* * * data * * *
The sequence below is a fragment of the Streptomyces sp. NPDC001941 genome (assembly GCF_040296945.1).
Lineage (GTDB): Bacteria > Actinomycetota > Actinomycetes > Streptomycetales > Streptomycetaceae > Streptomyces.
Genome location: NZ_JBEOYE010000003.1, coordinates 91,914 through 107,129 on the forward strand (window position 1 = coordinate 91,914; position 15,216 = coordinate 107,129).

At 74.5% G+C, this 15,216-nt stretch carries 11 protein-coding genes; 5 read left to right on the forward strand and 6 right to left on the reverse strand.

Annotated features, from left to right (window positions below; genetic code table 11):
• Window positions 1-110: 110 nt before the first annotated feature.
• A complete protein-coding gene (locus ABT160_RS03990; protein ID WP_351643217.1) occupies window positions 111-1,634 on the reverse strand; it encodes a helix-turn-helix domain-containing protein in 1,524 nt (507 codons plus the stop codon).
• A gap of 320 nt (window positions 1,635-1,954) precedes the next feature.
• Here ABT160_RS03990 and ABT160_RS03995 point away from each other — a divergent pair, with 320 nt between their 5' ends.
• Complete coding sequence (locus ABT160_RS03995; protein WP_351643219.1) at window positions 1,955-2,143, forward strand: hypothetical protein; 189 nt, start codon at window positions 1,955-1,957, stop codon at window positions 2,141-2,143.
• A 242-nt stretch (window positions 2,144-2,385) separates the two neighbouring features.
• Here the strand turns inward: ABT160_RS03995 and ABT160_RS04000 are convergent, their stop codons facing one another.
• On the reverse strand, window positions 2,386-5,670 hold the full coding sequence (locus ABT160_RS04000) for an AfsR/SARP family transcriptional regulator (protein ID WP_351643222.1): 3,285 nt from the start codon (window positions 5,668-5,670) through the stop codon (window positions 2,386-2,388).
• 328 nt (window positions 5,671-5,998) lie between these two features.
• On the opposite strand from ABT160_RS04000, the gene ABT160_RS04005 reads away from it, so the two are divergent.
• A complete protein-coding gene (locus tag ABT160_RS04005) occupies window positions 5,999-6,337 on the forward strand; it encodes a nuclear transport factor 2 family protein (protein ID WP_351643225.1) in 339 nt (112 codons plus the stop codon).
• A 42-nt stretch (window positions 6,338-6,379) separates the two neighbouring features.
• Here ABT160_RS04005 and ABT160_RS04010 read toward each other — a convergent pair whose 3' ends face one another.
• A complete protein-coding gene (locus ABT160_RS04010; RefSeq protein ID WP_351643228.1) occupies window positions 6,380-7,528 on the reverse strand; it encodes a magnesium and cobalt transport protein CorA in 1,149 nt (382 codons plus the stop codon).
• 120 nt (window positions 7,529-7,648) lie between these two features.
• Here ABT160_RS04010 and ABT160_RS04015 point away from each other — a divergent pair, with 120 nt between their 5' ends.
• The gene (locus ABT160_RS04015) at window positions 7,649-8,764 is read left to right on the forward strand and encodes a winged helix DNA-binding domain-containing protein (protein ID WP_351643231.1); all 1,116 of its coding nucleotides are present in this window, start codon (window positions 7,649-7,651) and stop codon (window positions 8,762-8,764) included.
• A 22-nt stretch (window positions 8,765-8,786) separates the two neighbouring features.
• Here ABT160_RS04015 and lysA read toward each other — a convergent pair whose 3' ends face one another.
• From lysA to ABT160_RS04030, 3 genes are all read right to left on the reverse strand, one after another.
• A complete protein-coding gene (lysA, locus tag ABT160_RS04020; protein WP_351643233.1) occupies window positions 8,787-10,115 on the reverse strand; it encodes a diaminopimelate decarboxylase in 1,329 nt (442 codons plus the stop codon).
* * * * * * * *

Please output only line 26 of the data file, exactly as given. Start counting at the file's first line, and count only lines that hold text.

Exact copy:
• A complete protein-coding gene (lysA, locus tag ABT160_RS04020; protein WP_351643233.1) occupies window positions 8,787-10,115 on the reverse strand; it encodes a diaminopimelate decarboxylase in 1,329 nt (442 codons plus the stop codon).